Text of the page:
News: National Guard tag teams with WWE for WrestleMania in Miami
Story by Master Sgt. Thomas Kielbasa
MIAMI – If you don’t know what the “Cenation” and the “Rock Bottom” are, then you probably shouldn’t have been at WrestleMania.
WWE’s annual showcase of professional wrestling superstars drew an estimated 78,000 fans to Miami April 1 and the Florida National Guard took center stage in a cross-promotion at the epic sports entertainment extravaganza.
Throughout a day packed with body slams and hardcore fans, citizen-soldiers gave wrestling enthusiasts a look at National Guard equipment and introduced them to the stable of superstar wrestlers taking part in Wrestlemania XXVIII. Early in the day the National Guard sponsored the WrestleMania Axxess fan zone at the Miami Beach Convention Center, where fans were treated to autograph sessions with popular wrestlers and interacted with Army National Guard exhibits.
“I’m a real big fan of the men and women in the armed forces," said 7-foot-tall WWE icon Big Show while signing autographs in the Axxess fan zone. "So the fact that we get to bring in outside talent and help promote the National Guard - as well as WrestleMania - gives a chance for people to see the great things the National Guard has to offer."
Big Show, who later that day knocked out wrestler Cody Rhodes to claim the WWE Intercontinental Champion belt, said he truly respected the people that make up the National Guard.
"If you can’t be a sports entertainer in the WWE, the National Guard is definitely a great option," said the 441-pound Big Show, whose signature Chokeslam and Colossal Clutch have struck fear throughout his WWE career. "It develops strong values, strengthens you, and develops career options for the future."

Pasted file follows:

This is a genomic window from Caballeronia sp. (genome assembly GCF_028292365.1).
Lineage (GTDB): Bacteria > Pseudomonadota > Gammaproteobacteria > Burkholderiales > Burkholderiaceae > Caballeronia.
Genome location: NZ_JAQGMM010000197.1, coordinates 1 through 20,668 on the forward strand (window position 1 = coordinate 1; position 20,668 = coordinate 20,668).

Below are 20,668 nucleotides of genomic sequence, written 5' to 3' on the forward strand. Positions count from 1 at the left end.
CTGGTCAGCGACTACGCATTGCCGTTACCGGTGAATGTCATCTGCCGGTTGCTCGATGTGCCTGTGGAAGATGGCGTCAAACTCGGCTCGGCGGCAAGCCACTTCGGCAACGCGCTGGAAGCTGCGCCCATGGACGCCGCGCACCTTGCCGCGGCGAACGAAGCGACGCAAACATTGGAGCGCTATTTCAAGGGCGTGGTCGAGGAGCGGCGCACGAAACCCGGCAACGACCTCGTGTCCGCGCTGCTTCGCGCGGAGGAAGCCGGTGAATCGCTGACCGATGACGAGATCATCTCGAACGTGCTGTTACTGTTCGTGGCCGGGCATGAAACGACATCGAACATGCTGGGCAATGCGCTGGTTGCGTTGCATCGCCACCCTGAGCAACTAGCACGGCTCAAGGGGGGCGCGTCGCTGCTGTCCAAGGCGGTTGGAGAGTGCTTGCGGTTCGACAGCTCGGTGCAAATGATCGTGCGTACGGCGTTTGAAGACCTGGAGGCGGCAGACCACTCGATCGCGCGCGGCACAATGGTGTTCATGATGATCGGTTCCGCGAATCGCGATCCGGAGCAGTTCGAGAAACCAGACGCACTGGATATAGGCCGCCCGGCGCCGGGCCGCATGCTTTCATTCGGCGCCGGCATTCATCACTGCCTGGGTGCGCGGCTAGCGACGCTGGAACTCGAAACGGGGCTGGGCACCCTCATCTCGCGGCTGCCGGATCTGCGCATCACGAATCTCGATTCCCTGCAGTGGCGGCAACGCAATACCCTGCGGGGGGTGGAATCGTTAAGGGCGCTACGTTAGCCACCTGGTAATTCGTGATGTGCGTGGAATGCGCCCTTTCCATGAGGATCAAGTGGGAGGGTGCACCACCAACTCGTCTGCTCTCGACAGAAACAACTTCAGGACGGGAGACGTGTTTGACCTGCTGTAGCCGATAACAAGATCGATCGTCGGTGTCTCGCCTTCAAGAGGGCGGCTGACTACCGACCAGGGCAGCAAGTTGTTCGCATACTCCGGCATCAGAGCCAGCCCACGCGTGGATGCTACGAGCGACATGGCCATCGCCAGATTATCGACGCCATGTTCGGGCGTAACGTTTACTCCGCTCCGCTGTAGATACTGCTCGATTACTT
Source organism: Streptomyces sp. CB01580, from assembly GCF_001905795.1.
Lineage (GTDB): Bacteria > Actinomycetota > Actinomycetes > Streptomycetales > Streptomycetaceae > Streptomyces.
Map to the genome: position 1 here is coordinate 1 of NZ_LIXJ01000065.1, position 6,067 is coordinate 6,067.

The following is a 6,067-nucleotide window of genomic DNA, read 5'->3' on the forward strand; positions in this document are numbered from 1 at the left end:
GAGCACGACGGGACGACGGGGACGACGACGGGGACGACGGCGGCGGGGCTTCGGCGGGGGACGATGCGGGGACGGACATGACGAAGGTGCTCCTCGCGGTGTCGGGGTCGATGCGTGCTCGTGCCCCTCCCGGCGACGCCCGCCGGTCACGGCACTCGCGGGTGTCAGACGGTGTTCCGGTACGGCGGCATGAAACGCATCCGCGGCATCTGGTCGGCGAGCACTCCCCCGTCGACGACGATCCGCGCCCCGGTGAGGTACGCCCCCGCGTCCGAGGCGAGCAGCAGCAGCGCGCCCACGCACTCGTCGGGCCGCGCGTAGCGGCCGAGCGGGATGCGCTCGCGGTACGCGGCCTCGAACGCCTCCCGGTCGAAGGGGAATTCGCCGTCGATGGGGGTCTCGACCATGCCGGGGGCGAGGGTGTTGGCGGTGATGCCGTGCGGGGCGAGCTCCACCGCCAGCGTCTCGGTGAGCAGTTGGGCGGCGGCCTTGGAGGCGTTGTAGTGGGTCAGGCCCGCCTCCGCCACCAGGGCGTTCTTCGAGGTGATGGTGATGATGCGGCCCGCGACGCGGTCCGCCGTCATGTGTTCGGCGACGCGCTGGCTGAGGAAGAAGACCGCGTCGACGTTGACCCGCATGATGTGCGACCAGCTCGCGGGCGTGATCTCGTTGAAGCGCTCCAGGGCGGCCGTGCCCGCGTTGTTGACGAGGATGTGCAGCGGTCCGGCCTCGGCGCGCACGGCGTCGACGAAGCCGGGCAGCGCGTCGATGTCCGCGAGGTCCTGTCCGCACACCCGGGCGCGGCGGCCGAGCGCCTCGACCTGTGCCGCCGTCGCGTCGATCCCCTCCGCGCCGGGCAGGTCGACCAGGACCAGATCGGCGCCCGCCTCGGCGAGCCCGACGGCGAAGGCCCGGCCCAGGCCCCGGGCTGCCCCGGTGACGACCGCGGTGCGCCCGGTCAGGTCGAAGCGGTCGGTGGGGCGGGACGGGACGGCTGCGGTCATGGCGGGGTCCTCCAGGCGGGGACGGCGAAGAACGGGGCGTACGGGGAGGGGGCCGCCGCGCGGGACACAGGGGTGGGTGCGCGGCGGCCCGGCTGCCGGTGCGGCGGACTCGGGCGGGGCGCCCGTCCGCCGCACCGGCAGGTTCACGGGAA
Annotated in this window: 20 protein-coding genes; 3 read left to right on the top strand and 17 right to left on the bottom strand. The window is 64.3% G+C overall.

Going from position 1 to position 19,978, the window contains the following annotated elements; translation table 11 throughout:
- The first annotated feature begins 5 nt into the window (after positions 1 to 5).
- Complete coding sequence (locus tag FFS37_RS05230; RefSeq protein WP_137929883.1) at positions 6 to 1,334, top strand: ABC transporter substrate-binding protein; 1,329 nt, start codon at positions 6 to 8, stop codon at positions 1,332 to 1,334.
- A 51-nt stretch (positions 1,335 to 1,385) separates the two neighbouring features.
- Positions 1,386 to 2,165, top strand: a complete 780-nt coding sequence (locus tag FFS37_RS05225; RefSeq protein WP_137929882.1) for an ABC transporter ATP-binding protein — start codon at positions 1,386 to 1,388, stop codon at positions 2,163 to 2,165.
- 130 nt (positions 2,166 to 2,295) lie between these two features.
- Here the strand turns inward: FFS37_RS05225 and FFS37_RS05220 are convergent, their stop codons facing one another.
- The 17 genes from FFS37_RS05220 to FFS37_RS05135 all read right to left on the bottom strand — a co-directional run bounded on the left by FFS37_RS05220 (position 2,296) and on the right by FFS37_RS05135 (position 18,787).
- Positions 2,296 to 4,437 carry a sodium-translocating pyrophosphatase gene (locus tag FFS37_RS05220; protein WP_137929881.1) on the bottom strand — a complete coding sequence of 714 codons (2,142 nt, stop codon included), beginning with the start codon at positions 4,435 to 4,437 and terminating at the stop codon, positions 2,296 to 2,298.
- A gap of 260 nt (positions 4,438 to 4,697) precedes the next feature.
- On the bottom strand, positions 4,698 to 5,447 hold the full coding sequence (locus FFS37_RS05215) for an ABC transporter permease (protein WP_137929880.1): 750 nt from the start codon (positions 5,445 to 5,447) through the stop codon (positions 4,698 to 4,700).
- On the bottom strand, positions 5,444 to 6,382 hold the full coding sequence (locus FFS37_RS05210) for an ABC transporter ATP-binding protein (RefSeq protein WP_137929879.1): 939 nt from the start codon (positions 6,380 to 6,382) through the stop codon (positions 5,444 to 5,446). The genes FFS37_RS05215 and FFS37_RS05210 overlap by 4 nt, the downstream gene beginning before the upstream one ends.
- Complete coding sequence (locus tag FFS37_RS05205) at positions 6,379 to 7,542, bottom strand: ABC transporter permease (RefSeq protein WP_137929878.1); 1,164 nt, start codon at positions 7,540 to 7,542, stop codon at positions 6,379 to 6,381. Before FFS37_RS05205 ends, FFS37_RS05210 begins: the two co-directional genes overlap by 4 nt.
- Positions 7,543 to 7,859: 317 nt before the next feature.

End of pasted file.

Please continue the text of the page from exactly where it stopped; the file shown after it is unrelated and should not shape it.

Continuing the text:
English professional wrestler Wade Barrett, also signing autographs and posing for photos with WWE fans, said he enjoyed the chance to work alongside the National Guard members during the WrestleMania weekend: "It’s great for us as superstars to interact with everyone here at Axxess, and cross-promote with the guys at the National Guard too.”
Barrett, a 6-foot-7-inch former bare-knuckle boxer from Manchester, England, said he has toured military bases in the U.S. with the WWE, and is always proud as an "Englishman" when the United Kingdom’s military works alongside the U.S. military.
His statement to the National Guard was as direct as a suplex slam: “Thank you very much for your work.”
Spc. Andrew Siguenza of the 50th Regional Support Group admitted that supporting the WWE event was more than just another National Guard mission to him; he said the day was special since he grew up watching professional wrestling on television.
“I love being here! Obviously I’m still at work, but seeing the wrestling superstars walk by has been really fun," Siguenza said. "I can’t ask for more.”
After posing for photos with Big Show and masked WWE superstar Rey Mysterio, the 22-year-old Siguenza was all smiles.
“I’ve been a wrestling fan since I was six years old,” he said. “It’s always been a dream of mine to meet some of these wrestlers, and I get to do it now as an adult so it is even better.”
The Florida National Guard took part in the WrestleMania spectacle at Sun Life Stadium where soldiers lined the stage with American flags. At the start of the event, when the Guardsmen took the stage, the sellout crowd broke into chants of "USA! USA!" and applauded the citizen-soldiers.
"WrestleMania was a great opportunity for both our soldiers and the wrestling fans to interact with the WWE superstars at a high-energy event," Lt. Col. William Mitchell, Florida National Guard Recruiting and Retention Battalion Commander, said. "And just to see our soldiers out there being cheered by so many people was a testament to this partnership between the WWE and the National Guard."